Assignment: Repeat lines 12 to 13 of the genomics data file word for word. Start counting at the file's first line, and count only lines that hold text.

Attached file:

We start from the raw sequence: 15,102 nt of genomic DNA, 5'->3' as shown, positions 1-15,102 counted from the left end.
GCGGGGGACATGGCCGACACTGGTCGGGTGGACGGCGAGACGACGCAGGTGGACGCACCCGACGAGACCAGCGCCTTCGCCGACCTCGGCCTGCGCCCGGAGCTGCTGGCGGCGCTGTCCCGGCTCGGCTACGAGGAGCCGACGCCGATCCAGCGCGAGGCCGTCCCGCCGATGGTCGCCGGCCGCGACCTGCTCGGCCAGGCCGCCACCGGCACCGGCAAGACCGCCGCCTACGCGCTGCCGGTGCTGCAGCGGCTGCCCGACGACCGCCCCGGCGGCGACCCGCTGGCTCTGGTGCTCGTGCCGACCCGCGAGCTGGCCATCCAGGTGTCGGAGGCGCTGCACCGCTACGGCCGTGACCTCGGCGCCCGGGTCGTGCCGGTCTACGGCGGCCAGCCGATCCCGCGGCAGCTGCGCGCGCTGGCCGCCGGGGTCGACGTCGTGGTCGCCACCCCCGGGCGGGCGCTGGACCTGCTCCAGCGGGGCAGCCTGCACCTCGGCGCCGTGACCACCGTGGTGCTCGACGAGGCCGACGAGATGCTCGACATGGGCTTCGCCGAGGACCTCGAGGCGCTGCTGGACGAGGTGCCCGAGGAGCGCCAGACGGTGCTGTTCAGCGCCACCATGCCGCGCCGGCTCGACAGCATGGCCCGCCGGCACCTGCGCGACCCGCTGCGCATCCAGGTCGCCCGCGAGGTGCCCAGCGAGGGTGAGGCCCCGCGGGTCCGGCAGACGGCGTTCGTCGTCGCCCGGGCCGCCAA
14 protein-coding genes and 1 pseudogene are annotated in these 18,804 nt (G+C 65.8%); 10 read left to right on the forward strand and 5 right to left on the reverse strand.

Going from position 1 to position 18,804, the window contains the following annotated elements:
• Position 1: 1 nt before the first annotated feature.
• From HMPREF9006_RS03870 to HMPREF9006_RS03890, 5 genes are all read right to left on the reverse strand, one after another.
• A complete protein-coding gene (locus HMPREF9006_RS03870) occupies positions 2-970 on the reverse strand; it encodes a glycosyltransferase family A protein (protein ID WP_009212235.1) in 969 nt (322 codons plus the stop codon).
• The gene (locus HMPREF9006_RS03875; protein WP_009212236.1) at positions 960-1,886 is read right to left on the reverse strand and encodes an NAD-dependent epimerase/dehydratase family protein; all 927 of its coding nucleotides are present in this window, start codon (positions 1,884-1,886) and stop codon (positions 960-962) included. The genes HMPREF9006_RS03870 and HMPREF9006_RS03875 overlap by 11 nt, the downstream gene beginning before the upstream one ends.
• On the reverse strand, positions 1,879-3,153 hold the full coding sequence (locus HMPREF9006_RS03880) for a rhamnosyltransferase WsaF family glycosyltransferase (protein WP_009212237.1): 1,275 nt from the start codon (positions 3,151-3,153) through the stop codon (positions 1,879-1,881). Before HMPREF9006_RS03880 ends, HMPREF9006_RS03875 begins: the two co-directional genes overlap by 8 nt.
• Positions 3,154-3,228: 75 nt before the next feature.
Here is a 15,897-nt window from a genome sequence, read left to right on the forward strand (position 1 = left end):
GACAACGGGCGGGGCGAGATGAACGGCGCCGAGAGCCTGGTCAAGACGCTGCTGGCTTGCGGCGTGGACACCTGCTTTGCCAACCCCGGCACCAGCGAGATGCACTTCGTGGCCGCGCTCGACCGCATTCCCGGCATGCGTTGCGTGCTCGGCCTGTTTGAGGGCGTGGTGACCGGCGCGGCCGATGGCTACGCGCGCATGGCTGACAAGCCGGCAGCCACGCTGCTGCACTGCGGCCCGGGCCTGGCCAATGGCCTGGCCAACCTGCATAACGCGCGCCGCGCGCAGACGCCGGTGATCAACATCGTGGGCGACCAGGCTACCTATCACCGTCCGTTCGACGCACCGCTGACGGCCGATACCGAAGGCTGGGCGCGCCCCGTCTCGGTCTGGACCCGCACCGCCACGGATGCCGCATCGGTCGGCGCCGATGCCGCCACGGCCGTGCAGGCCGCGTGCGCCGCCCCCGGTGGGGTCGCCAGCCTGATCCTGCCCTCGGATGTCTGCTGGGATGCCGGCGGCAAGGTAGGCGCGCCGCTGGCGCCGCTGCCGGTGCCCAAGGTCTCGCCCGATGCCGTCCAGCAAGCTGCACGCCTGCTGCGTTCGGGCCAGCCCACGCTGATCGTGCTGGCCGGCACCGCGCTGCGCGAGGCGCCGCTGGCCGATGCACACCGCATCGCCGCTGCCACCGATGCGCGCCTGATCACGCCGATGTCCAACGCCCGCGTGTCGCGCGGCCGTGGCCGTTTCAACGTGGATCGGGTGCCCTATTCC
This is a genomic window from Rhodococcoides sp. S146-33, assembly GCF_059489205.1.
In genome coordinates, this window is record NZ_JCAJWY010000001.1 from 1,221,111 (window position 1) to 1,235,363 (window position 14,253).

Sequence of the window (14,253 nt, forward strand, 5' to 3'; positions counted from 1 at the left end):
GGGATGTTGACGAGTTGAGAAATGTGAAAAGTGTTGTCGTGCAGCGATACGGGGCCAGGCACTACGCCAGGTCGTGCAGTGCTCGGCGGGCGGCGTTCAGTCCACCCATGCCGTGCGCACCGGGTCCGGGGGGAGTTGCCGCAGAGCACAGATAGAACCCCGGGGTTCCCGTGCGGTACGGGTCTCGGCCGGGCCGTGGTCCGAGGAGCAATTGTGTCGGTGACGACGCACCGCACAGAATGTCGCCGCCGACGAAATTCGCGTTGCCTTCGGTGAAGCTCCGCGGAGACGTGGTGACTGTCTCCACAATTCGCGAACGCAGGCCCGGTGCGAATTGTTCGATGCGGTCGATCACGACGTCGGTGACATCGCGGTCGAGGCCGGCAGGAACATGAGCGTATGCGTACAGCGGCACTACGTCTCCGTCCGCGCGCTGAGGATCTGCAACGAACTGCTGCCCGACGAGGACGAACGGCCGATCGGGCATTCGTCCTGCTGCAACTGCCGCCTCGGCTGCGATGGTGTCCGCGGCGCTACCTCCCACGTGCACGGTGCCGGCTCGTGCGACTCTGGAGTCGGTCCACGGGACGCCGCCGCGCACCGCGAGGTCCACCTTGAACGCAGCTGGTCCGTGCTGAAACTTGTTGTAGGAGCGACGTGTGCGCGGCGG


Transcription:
GACAACGGGCGGGGCGAGATGAACGGCGCCGAGAGCCTGGTCAAGACGCTGCTGGCTTGCGGCGTGGACACCTGCTTTGCCAACCCCGGCACCAGCGAGATGCACTTCGTGGCCGCGCTCGACCGCATTCCCGGCATGCGTTGCGTGCTCGGCCTGTTTGAGGGCGTGGTGACCGGCGCGGCCGATGGCTACGCGCGCATGGCTGACAAGCCGGCAGCCACGCTGCTGCACTGCGGCCCGGGCCTGGCCAATGGCCTGGCCAACCTGCATAACGCGCGCCGCGCGCAGACGCCGGTGATCAACATCGTGGGCGACCAGGCTACCTATCACCGTCCGTTCGACGCACCGCTGACGGCCGATACCGAAGGCTGGGCGCGCCCCGTCTCGGTCTGGACCCGCACCGCCACGGATGCCGCATCGGTCGGCGCCGATGCCGCCACGGCCGTGCAGGCCGCGTGCGCCGCCCCCGGTGGGGTCGCCAGCCTGATCCTGCCCTCGGATGTCTGCTGGGATGCCGGCGGCAAGGTAGGCGCGCCGCTGGCGCCGCTGCCGGTGCCCAAGGTCTCGCCCGATGCCGTCCAGCAAGCTGCACGCCTGCTGCGTTCGGGCCAGCCCACGCTGATCGTGCTGGCCGGCACCGCGCTGCGCGAGGCGCCGCTGGCCGATGCACACCGCATCGCCGCTGCCACCGATGCGCGCCTGATCACGCCGATGTCCAACGCCCGCGTGTCGCGCGGCCGTGGCCGTTTCAACGTGGATCGGGTGCCCTATTCC
This is a genomic window from Rhodococcoides sp. S146-33, assembly GCF_059489205.1.